Tumblr Paganism: Is it Really the “Devil”?

A friend of mine brought this post by Galina Krasskova up to me recently, and I’ve been meaning to get around to really dissecting it for a while, so I figure, why not do it now?

Now, I’m going to be, as always, bluntly honest in my opinions here, and I will not be sparing Tumblr: It’s an awful site, with an awful community, and there are very good reasons as to why it has the reputation that it does. But, then again, every major social media site has the same problem – Reddit, 4Chan, Facebook, etc. The broader Tumblr community is shitty because it attracts shitty people.

But Tumblr isn’t just one single hivemind; there are thousands of different little “communities” within Tumblr – there’s “pagan tumblr,” there’s “vulture culture,” there’s “Hiddlestoners.” Anything you can think of, there’s a Tumblr community for it.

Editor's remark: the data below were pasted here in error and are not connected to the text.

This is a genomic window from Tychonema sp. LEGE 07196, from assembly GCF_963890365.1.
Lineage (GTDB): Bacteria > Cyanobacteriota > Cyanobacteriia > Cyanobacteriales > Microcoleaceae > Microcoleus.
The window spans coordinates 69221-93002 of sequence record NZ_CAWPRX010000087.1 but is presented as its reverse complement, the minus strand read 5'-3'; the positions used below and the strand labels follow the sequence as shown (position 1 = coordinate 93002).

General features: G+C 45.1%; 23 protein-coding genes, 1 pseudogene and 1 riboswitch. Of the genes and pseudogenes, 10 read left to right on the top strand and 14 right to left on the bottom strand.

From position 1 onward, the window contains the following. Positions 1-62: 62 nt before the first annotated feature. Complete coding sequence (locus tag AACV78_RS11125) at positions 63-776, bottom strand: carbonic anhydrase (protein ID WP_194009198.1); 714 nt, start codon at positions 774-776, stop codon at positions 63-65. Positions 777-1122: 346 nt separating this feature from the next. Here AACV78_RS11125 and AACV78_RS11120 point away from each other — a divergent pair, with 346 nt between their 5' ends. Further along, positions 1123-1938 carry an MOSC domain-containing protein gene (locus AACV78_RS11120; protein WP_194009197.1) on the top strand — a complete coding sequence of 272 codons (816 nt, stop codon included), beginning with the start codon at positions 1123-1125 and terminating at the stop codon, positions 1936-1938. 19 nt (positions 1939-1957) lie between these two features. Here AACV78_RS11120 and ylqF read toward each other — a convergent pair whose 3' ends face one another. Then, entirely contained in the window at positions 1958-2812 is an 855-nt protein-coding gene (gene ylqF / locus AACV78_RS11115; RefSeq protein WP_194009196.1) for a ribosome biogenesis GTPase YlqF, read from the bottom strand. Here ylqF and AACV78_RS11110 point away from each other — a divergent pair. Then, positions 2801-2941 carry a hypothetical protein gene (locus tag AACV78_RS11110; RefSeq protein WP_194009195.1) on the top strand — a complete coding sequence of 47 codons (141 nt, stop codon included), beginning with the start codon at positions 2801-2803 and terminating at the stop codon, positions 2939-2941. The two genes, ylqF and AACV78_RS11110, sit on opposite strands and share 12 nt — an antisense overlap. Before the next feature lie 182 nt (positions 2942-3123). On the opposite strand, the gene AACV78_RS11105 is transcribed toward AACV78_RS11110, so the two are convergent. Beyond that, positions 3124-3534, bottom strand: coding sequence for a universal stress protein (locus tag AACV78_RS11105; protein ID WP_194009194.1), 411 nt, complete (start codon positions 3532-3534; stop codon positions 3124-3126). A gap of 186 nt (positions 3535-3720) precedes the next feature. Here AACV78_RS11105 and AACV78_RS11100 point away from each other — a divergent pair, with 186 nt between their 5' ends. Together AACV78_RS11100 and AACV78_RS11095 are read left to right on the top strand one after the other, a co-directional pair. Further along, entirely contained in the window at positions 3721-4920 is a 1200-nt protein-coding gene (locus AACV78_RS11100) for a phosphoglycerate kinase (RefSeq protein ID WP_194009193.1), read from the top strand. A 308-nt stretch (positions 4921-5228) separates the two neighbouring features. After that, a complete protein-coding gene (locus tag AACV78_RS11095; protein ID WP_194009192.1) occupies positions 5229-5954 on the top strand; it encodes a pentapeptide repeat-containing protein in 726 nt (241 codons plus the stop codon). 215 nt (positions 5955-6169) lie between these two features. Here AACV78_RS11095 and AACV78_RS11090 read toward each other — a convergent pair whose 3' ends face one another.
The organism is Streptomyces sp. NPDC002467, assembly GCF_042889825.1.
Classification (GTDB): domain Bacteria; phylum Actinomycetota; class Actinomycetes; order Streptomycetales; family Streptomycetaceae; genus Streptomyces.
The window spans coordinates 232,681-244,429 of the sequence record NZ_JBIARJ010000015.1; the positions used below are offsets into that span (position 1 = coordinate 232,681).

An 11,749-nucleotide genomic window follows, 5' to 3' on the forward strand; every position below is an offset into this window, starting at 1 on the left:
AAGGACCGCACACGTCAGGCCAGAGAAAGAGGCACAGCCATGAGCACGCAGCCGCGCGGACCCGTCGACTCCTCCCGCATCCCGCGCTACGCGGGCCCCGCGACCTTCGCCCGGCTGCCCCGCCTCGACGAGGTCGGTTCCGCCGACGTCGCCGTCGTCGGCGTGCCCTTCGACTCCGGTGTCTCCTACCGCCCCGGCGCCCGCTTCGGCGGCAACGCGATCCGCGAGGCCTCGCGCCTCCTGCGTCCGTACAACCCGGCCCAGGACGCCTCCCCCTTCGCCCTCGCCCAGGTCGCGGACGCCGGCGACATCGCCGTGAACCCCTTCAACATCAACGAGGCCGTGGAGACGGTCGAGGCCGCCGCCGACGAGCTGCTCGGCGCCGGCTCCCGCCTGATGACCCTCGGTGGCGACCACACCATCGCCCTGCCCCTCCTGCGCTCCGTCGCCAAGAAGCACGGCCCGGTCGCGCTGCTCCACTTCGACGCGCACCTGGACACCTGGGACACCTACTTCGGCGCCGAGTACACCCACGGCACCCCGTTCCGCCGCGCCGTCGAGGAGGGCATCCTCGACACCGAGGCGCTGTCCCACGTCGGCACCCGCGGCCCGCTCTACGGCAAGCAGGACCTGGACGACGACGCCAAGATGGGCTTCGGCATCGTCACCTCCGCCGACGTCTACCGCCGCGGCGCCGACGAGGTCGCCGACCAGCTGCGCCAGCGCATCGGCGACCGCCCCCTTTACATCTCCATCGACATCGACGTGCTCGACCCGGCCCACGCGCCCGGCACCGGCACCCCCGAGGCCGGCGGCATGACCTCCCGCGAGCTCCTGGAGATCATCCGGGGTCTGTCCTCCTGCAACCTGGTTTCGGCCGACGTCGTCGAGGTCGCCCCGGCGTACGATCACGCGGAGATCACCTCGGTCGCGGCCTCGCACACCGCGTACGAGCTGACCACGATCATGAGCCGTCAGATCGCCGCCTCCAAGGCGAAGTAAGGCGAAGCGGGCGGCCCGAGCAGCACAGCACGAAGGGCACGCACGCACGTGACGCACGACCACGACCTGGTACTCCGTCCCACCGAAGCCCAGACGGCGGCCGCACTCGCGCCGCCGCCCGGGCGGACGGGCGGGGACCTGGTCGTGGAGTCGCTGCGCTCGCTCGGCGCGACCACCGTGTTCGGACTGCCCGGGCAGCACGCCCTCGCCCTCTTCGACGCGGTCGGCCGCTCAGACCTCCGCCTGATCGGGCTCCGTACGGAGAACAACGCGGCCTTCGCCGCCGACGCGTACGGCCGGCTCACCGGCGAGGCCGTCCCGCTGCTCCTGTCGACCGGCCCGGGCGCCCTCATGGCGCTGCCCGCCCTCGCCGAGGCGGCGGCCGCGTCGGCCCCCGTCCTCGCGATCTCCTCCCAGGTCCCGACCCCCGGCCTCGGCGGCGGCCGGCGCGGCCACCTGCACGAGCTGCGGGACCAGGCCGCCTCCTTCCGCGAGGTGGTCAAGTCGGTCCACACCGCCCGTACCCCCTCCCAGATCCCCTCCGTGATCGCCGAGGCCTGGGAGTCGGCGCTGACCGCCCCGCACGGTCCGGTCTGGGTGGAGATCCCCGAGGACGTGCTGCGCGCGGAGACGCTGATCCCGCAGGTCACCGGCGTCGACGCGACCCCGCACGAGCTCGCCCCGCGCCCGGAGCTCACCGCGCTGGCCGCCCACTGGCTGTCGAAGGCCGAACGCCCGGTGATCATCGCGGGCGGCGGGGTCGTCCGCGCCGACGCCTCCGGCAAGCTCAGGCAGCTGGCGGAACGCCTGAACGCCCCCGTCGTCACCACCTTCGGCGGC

I have my issues with “pagan tumblr,” which will be addressed in this post, but with that being said, I also have issues with the anti-tumblr pagan crowd, and the way they tend to both represent tumblr pagans, and treat them as people overall.

My friend was surprised when I told her that one of the first things I do now is require my formal students and apprentices to delete any tumblr accounts they may have and to stay off tumblr completely for the duration of their training. I used to make this a strong suggestion, but over the last year it’s become pretty non-negotiable for me.